By 1500m Foad and Langridge had a length lead and looked untouchable but the French had other ideas as they flew up into contention with a blistering finish only to see the British duo hang on and win in 6:27.89.
“We made that harder than it needed to be”, joked Matt Langridge afterwards. For Foad it was the end of recovery from a broken bone in his foot six weeks ago. ‘We knew we had the opportunity to win here, we just needed to put in a good performance”, he said.
Coleraine’s Richard Chambers and Chester-Le-Street’s Will Fletcher put in an eye-catching turn of speed to win their semi-final and line up in today’s final alongside France’s reigning European Champions Stany Delayer and Jeremie Azou who were the stand-out crew in last year’s event.
Today the British duo got a good start and were neck and neck with the French after 500m gone. In the second 500m the French had eased out to a tenth of a second lead with Norway, former World Champions, challenging in third. By the three-quarter mark it was clear that the French were in a class of their own as they moved out to a length lead. Now it was the British duo’s task to fend off the chasing pack which they did by half a length over Norway to take sliver in 6:14.33.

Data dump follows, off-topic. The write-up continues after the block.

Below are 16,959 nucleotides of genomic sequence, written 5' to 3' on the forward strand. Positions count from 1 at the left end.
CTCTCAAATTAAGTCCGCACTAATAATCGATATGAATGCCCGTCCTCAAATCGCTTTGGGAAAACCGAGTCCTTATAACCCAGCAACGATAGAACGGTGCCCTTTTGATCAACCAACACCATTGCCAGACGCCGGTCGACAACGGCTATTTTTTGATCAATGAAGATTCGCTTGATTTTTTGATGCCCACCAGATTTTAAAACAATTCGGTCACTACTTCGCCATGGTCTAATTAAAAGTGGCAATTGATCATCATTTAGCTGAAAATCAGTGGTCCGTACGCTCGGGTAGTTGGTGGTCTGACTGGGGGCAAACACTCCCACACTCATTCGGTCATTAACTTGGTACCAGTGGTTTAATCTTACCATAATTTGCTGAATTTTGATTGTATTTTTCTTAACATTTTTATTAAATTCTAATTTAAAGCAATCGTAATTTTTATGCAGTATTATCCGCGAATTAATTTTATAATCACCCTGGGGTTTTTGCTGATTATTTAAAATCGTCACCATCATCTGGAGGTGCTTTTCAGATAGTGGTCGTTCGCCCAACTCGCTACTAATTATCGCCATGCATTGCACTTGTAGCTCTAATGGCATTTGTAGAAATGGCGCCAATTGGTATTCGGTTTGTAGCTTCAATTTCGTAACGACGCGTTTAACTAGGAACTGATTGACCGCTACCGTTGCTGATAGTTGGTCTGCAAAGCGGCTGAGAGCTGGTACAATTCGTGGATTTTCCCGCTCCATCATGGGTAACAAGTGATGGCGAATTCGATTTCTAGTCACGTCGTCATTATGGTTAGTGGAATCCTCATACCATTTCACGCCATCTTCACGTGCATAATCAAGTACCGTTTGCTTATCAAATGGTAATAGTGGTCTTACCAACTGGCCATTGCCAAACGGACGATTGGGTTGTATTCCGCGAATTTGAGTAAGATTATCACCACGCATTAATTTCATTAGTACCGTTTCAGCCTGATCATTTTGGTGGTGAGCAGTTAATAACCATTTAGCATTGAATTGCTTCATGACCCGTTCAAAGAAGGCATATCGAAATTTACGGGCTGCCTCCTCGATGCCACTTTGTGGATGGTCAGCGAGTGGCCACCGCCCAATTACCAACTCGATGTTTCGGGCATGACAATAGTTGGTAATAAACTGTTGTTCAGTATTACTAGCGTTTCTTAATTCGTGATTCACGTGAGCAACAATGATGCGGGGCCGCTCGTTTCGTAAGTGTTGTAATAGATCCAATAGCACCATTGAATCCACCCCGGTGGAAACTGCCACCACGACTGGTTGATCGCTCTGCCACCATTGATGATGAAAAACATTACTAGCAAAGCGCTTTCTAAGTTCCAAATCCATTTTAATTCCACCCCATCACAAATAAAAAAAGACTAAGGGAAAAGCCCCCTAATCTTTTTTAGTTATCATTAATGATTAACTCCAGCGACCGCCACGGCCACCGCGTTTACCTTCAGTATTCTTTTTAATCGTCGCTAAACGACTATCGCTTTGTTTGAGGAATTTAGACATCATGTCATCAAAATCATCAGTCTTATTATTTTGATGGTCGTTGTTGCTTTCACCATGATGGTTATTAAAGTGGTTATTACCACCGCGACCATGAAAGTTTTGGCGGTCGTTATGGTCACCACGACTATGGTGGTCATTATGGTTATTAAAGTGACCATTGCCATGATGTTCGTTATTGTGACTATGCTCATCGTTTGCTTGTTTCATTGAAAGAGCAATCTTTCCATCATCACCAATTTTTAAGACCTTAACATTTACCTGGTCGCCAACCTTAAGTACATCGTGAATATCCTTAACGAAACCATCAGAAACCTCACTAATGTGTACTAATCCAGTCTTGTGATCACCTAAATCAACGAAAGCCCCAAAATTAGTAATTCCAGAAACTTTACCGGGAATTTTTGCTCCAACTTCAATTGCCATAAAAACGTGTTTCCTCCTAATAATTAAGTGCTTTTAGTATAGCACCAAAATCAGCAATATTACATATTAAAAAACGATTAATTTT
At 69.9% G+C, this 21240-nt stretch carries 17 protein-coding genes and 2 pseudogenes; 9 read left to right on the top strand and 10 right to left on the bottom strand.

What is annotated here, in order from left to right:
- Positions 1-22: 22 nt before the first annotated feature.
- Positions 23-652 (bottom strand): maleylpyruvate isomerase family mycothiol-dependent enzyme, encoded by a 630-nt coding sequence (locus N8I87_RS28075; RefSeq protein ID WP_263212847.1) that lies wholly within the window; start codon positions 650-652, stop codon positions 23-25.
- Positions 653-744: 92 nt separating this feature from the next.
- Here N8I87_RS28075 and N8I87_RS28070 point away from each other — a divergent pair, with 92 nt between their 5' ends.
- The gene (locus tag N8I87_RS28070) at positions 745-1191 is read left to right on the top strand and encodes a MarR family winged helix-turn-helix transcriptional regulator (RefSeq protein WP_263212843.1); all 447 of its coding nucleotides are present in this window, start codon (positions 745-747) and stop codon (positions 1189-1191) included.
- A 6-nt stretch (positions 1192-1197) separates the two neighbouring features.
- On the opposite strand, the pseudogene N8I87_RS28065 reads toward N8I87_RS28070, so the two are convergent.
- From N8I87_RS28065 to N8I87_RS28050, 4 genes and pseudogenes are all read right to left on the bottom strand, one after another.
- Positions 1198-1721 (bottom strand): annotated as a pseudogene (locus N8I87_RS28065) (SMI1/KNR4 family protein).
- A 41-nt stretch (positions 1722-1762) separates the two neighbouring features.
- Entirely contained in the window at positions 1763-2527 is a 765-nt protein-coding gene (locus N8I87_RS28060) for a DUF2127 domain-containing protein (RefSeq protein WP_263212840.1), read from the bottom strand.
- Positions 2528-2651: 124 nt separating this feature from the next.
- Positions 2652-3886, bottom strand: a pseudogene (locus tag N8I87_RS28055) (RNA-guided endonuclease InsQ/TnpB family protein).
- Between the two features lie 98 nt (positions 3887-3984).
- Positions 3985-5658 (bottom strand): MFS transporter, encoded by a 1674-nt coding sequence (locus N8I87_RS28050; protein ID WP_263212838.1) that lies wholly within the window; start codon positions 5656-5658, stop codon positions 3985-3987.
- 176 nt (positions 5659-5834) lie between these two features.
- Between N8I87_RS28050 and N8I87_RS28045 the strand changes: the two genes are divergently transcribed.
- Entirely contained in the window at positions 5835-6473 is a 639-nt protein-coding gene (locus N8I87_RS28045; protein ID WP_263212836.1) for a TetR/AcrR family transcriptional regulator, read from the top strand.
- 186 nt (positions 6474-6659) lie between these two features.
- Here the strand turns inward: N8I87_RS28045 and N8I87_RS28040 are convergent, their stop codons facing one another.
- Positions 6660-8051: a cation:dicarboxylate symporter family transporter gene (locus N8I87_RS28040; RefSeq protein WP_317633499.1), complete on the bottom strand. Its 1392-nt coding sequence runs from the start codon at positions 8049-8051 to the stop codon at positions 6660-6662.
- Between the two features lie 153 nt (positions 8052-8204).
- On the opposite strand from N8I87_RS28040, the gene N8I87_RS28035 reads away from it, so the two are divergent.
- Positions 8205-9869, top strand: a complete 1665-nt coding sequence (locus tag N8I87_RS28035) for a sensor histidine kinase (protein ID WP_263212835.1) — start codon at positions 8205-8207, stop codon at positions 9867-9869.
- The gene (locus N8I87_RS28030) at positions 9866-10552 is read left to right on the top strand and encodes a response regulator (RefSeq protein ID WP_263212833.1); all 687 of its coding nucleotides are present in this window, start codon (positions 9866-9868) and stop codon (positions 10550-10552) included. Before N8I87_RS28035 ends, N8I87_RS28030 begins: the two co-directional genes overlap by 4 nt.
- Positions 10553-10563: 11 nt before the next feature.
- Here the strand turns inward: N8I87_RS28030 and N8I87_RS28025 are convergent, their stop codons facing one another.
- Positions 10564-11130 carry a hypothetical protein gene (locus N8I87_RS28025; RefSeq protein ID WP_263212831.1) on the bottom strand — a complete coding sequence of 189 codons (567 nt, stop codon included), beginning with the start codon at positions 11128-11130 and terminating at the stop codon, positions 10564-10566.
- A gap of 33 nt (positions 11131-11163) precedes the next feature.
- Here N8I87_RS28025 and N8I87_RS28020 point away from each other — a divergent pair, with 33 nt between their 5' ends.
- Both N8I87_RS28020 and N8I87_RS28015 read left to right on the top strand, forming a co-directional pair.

Will Fletcher said: “I”m very, very happy with how it’s gone, it’s been a while since I had a medal. The four seems so long ago and it’s a better colour as well. That’s the first time that we as a combination have had a crack at the French. The have been together a lot longer than and were probably able to conserve more energy than we did in the other races but that is something we can work on before the big one in Aiguebelette”.
Charlotte Taylor is a relative newcomer to rowing, having taken it up when she moved to London to make new friends. She has since had a meteoric rise and now finds herself in the GB lightweight women’s double scull with Kat Copeland. They reached the final in second place behind Fini Sturm and Marie Louise Draeger of Germany who charged out quickly but were almost caught at the end of that race.